OpenId and OAuth are a step in the right direction. In theory, you could maintain your identity with a central entity, and use it as a proxy to authenticate you. You have to choose that central entity that manages your identity well, as is can now track your every move. Hence, It would be best, if you could host it yourself. But it is usually still only protected by a password. Since you now only have to remember one, it’s easier to choose a strong one. But again, if an attacker gets hold of your password, he can impersonate you.

So, we need hardware based two factor authentication (something you have and something you know). For about one and a half years I’ve been using a CryptoStick for said two factor authentication. It works great for email, files, ssh, package signing, full disk and disk image encryption, but I couldn’t figure out so far how to use it for web authentication. They mention a service for a SmartCard backed OpenId. That would be just what I want, but I couldn’t figure out how to make it happen. Continue reading “We have been using passwords for too long”

locally encrypted remote storage

Unlike the ordinary users, tech savy people are well aware of what can happen to your data, if you store it on cloud services such as dropbox. There are services that promise to encrypt your data locally, so that they can’t access them, a prominent one being wuala. On one hand, I don’t know if their client is open source, thus if you can check that you are really the only one capable of decrypting your data. And on the other hand it’s a paid service.

Usually, you can do almost everything that commercial products or services offer, free of cost but with a little investigative and manual effort on linux. This one seemed harder than usual, though. Continue reading “locally encrypted remote storage”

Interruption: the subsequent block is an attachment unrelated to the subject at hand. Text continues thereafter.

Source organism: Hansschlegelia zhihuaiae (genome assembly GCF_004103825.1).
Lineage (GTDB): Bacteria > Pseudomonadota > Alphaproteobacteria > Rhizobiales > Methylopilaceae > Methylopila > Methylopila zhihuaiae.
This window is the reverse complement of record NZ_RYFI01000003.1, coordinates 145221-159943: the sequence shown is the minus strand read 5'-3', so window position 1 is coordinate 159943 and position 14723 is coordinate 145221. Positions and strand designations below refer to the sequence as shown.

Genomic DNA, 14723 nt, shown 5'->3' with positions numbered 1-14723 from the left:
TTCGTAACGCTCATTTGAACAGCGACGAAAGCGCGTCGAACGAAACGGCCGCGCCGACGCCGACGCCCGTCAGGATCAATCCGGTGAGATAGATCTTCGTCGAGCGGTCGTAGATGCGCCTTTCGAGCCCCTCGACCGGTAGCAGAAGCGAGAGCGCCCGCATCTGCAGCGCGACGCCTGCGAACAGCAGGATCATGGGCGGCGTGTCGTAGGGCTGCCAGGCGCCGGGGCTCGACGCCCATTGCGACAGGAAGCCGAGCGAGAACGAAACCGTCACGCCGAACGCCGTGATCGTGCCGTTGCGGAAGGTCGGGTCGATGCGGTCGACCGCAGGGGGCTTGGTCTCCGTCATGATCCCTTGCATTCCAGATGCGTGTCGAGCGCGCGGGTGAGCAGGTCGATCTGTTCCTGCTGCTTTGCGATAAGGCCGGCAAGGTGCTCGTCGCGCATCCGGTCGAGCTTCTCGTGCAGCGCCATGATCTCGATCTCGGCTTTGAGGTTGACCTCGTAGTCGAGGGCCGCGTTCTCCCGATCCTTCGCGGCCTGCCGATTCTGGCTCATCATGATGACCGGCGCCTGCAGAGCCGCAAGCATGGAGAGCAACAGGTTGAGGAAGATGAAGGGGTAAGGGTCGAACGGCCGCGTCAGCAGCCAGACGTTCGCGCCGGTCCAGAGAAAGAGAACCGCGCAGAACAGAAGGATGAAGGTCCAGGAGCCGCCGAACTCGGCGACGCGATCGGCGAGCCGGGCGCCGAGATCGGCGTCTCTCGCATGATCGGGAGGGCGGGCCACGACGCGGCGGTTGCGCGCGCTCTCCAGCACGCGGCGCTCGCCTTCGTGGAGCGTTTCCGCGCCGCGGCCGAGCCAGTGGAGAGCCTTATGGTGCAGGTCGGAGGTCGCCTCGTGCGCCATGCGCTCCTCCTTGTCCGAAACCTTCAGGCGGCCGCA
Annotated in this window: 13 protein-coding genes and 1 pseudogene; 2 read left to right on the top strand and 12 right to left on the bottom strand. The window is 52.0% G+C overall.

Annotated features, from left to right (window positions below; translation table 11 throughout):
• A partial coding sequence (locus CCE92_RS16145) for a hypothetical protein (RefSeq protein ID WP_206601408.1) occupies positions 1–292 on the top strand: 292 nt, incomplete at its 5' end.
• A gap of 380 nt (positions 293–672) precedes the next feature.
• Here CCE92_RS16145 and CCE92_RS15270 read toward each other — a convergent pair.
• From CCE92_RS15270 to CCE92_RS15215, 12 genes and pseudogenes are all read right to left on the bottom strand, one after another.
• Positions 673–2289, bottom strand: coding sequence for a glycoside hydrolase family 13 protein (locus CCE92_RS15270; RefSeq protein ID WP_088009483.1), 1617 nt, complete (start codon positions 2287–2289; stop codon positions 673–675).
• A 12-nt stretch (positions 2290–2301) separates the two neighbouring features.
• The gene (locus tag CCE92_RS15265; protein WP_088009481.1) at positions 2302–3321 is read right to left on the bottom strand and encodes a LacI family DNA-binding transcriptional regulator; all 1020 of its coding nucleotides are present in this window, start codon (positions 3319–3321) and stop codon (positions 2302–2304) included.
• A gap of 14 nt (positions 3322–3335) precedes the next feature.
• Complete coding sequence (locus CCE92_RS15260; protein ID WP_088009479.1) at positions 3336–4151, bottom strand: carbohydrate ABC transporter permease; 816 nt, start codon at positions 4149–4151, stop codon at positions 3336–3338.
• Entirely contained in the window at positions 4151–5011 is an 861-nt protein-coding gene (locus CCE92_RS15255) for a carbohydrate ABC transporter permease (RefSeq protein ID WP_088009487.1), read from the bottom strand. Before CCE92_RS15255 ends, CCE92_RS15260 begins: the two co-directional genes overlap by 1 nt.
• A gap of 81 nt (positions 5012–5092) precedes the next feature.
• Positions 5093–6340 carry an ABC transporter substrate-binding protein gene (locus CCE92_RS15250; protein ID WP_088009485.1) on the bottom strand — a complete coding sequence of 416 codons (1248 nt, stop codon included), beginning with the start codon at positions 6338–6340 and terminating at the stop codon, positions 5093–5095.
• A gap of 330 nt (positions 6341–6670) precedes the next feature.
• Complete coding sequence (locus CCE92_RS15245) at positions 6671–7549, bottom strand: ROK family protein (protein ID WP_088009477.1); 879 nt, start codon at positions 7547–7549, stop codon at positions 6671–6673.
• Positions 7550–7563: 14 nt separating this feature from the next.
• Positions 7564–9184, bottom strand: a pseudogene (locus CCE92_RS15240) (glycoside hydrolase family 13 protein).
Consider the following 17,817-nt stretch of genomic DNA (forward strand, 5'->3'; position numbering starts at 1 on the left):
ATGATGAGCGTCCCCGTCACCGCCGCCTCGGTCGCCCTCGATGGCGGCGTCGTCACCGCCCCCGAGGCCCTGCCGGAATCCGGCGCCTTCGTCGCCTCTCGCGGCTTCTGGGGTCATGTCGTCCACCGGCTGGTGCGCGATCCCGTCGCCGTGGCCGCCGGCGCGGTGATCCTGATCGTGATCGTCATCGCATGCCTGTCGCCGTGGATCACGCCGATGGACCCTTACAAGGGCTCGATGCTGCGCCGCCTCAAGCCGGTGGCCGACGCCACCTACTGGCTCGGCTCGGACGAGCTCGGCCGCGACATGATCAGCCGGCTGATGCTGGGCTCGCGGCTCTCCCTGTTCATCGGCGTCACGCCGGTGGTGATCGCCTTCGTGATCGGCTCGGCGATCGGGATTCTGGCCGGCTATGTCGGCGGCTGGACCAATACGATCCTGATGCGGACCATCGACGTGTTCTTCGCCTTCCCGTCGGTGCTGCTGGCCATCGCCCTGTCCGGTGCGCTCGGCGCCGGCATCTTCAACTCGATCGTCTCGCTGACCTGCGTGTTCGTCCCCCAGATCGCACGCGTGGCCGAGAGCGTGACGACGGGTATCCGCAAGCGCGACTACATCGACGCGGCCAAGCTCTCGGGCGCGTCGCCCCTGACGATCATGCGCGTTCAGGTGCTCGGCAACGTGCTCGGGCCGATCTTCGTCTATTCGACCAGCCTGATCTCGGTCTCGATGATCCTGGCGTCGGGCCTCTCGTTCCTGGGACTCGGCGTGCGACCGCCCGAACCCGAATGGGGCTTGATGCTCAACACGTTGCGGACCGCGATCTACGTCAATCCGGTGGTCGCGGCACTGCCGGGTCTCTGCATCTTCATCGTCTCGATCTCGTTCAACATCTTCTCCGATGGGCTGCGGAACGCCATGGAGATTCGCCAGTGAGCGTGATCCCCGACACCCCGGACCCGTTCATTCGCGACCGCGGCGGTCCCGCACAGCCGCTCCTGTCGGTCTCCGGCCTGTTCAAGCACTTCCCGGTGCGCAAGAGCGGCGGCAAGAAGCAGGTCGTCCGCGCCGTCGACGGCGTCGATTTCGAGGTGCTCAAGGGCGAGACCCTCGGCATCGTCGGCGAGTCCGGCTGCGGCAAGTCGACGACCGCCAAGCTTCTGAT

Full disk encryption with the crypto stick

Last week I finished the udacity applied cryptography course. I did not as well as in the other courses, nonetheless I learned a lot and it was (as always) really interesting. We learned about symmetric and asymmetric encryption, hashes as well as key exchange and management. Each week in addition to the regular homework, we got a challenge question. For most of them, I invested some time, but then had to surrender. Well, I still managed to complete some of the challenges. The most fun for me was a side channel attack on the diffie hellman key exchange protocol. We had information on how many multiplications were required for the fast exponentiation of the RSA key on one end. That was enough to decypher the secret message. It was a good illustration of what has to be taken into account when developing real world cryptographic algorithms. And it reminded me of how some smart cards were hacked by closely monitoring the power consumption.